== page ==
Recently the Texas State Congress has been advancing a bill aimed at increasing “resiliency” to the ERCOT power grid. This is a direct response to the widespread power plant outages suffered during Winter Storm Uri in February 2021. The bill calls for 10,000 megawatts of natural gas fired power plants to be built using taxpayer money to finance construction. Bill sponsor Charles Schwertner has likened the idea to a “backup generator” for the Texas power grid.
On the surface this sounds like a very practical idea and somewhat akin to the Exergy business model. In times of operational distress, call on the backup generator and continue operations. However, the bill fundamentally misunderstands the structure of the ERCOT competitive market.

ERCOT is unique in its market structure relative to other competitive electric markets. Most of the deregulated power markets in the US operate under what is referred to as a capacity market. The key feature of a capacity market is a capacity payment paid to power plants in exchange for their participation in the market. Essentially, it amounts to a base payment that covers a lot of the power plant’s fixed expenses. ERCOT has no such market construct. The bulk of the power plants earnings are made on the actual power produced and sold, referred to as “energy-only”.

Pricing in ERCOT is volatile by design, it is a feature not a bug. ERCOT is structured in a way that a power plants earnings are disproportionately tied to a few hours, across a few days, a few times a year. Most of the time margins are quite slim and it’s only during scarcity events when power prices really pay off. The biggest problem with an energy only market is if there is no market volatility, generators will not make money and exit the market.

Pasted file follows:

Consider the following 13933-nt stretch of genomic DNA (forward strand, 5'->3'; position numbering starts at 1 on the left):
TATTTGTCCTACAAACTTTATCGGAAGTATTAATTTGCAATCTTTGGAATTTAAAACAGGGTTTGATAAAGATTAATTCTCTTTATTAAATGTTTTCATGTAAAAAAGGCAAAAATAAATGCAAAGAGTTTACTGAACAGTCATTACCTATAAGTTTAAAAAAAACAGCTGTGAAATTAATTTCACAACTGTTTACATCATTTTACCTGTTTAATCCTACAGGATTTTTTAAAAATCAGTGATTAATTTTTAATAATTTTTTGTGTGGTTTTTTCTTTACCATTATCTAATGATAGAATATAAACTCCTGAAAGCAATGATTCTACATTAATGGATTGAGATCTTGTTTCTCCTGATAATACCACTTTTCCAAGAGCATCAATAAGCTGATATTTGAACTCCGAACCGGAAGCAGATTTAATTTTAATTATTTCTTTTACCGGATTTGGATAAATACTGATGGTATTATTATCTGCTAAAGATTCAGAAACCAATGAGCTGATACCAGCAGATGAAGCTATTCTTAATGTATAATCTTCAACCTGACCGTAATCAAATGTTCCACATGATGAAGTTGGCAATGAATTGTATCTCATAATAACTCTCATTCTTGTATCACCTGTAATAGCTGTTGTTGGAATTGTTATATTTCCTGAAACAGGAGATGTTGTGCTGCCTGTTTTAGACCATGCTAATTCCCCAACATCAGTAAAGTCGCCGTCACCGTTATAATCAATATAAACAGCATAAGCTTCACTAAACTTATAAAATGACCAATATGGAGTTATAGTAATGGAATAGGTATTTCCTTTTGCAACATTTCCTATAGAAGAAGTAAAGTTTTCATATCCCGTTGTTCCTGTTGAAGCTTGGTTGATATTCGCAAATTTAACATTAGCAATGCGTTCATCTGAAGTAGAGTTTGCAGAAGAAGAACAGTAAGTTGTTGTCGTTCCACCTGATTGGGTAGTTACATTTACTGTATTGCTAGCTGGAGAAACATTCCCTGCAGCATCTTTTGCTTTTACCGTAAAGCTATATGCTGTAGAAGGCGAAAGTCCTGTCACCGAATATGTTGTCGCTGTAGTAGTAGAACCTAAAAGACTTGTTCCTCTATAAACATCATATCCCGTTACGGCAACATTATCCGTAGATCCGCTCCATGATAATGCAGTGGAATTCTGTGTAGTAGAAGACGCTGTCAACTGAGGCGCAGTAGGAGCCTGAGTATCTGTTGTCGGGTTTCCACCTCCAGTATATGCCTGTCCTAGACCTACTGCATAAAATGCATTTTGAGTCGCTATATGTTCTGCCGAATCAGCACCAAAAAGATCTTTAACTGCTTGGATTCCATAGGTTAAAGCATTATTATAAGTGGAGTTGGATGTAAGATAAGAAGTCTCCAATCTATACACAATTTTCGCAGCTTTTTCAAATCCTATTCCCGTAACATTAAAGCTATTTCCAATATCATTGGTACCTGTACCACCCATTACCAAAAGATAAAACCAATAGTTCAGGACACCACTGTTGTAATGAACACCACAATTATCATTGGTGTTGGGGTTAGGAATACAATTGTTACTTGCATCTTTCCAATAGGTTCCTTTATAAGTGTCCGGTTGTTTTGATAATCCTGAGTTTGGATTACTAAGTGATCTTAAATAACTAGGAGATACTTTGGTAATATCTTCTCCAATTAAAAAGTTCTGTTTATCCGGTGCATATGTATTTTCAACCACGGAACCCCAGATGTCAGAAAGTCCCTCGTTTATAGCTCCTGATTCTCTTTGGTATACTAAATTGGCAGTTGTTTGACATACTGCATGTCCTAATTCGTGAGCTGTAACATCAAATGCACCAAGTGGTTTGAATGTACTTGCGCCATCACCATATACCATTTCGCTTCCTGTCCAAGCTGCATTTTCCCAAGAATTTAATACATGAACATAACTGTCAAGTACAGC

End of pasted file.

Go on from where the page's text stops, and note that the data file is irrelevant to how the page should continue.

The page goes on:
This bill poses the question of what constitutes back up. In the case of Winter Storm Uri, firm load demand was shed as a last resort in response to a massive loss to the ERCOT generation fleet. However, volatile pricing events driven by power scarcity happen all the time. It doesn’t mean ERCOT will need to shed firm load to save the grid. Would these back up generators only be deployed in the event of firm load shed and not simply common/necessary power scarcity? There have been very few events when regulators have had to rely on massive firm load shed to save a power grid and most of it has been caused by instability on the transmission system. In that case this bill would amount to little more than an insurance policy which will likely never be used and cost the Texas ratepayer upwards of $12 billion.

Fortunately, the market incentives are already in place for better alternatives. Utilizing distributed energy resources (DERs) such as solar, batteries, and of course, on site backup generators. New power plants are generally built to service that last megawatt of demand needed on the highest demand days. In ERCOT, that’s late afternoon in the summer when air conditioners are running hard. If DERs could operate during those few hours on those big days, it could shave off the grid peak demand and push out years before the next new major power plant is needed. Effectively creating a virtual power plant.

The ERCOT free market has encouraged participation in innovative programs like demand response and distributed energy resources. Exergy aims to utilize these incentives for our clients. While regulation is a necessary component, Texas regulators need to embrace the free-market capitalism that is a hallmark of the state. True, ERCOT’s free market design left it vulnerable during Uri as power plant developers had no incentive to spend millions extra winterizing a fleet in a moderate climate. Regulation has stepped in and mandated winterization as necessary for reliability. The ERCOT free market has led to the greenest power grid in the nation, offering some of the most innovative products. Its ability to adapt and change through market incentive could allow ERCOT to lead the way. If regulators can tread carefully, ERCOT has the potential to be the model for a green, reliable, and cost-effective power grid.